But, do we know what each of these gifts mean? Each gift has a specific purpose to help us on this earthly journey to our heavenly destination.

The spiritual writers have always used the image comparing the Gifts of the Holy Spirit to sails on a ship. Just as sails prepare a ship to respond to the wind, so the seven gifts prepare us to be open, docile and obedient to the promptings of the Holy Spirit. In this way, the saints are like great sailing vessels under full sail, properly responding to the different movements of the wind. Our Lord used this image himself when he said, (John 3:8), "The wind blows where it wills, and you can hear the sound it makes, but you do not know where it comes from or where it goes; so it is with everyone who is born of the Spirit."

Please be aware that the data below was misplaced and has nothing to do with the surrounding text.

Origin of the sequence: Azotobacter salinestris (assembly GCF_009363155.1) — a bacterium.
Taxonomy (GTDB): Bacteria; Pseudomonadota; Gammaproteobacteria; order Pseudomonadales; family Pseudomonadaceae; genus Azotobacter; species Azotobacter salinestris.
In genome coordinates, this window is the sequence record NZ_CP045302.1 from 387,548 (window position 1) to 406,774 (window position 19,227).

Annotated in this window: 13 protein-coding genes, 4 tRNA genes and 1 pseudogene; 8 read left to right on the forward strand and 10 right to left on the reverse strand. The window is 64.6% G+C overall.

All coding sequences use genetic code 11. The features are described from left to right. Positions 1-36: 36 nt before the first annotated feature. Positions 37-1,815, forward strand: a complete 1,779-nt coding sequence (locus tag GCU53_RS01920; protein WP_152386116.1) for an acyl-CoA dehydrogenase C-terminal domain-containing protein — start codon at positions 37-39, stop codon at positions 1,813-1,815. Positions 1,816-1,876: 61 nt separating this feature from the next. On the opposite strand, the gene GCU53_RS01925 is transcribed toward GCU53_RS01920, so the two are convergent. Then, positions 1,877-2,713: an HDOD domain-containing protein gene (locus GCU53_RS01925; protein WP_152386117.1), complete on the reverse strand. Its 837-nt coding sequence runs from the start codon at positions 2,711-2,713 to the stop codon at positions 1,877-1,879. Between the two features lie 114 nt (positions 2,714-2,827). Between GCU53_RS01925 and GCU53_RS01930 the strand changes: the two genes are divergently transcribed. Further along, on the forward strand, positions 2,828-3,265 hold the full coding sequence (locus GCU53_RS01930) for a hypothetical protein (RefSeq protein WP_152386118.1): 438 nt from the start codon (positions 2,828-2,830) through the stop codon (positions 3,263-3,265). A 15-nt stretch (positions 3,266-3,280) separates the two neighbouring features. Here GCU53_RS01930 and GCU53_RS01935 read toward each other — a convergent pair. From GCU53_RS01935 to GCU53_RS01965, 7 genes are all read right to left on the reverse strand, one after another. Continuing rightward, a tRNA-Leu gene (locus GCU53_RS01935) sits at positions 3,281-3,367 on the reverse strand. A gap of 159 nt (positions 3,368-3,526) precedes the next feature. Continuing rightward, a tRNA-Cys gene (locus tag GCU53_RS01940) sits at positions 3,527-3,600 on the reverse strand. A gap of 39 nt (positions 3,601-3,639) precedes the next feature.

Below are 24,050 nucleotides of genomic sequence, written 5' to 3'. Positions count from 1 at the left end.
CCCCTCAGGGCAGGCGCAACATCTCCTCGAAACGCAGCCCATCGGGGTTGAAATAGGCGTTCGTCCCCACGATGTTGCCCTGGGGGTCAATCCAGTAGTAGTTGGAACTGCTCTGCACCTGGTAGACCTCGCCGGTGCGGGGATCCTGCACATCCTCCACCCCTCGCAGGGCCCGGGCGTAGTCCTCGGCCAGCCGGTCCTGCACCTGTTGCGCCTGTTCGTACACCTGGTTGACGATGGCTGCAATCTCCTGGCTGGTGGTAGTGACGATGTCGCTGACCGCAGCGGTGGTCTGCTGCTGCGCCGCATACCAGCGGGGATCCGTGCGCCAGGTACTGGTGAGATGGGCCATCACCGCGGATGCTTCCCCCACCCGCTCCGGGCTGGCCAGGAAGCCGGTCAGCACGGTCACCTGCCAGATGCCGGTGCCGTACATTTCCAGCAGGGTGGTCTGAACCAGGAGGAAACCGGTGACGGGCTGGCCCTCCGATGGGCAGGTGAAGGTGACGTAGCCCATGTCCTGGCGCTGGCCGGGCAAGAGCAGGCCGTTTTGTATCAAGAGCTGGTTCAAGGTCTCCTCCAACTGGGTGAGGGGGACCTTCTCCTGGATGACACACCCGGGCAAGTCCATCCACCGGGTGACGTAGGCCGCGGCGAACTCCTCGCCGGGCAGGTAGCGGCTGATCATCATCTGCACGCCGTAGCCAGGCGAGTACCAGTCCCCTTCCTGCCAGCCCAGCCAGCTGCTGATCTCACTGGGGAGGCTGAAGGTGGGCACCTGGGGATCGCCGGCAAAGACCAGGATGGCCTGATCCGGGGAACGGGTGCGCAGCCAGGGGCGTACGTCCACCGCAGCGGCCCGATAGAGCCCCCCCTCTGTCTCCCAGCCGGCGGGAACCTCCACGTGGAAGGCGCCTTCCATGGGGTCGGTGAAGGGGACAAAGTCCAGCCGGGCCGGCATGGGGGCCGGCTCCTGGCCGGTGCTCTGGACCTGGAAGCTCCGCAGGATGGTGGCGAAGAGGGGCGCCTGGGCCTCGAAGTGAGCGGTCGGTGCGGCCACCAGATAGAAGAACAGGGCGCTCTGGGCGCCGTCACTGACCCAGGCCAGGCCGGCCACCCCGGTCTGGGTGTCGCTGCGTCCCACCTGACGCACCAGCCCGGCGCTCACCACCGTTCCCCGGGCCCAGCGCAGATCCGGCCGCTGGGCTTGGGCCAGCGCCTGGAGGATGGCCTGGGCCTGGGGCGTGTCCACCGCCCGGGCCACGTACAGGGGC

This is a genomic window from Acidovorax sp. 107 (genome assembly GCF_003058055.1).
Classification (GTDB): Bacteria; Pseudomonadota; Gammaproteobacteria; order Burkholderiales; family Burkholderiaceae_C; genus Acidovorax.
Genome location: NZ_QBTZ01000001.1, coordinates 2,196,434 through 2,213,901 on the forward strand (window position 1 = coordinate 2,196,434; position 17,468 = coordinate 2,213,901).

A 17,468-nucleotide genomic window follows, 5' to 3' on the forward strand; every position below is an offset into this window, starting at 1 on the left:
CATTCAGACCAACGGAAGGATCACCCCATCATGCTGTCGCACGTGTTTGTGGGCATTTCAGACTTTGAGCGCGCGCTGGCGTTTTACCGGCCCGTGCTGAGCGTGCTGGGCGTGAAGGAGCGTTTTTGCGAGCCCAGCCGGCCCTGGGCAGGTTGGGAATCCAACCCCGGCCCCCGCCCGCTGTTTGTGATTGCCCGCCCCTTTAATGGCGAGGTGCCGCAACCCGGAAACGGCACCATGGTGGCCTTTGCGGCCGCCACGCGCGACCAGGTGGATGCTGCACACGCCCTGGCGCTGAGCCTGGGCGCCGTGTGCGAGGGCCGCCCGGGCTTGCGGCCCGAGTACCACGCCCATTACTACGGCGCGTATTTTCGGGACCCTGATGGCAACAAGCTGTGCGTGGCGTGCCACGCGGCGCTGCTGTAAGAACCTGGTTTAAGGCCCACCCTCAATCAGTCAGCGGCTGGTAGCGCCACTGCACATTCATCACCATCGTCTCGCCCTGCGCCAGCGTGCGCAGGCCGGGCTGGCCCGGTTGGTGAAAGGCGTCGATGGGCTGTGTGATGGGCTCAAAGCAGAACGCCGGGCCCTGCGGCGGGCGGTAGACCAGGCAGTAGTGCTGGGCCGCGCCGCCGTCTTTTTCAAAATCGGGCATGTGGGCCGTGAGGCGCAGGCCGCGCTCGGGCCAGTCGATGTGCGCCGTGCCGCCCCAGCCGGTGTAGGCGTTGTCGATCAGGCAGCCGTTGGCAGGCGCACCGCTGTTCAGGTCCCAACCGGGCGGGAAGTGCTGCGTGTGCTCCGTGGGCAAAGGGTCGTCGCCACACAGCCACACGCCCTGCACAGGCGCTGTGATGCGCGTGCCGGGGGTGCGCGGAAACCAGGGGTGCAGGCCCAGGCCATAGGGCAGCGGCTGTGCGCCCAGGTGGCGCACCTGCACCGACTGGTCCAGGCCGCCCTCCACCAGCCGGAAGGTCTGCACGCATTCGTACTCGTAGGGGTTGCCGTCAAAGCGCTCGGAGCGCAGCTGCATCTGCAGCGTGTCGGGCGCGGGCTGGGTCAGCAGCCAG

But the gifts come in different degrees, with Fear of the Lord at the beginning, and Wisdom as the crown. (see Garrigou-Lagrange, bk2p226ff, and bk1p66ff)

So the first gift is that of Fear of the Lord. Now this is not a worldly fear, or a servile fear related to fear of being punished. But instead, it is a filial fear, that of a child to a parent. It is a fear of sin, not because of sin's punishments, but a fear of offending the Lord, who is so deserving of our love, like we say in the act of contrition. This is why the psalm (110:10) says, the fear of the Lord is the beginning of wisdom. It turns us from evil and points us towards good.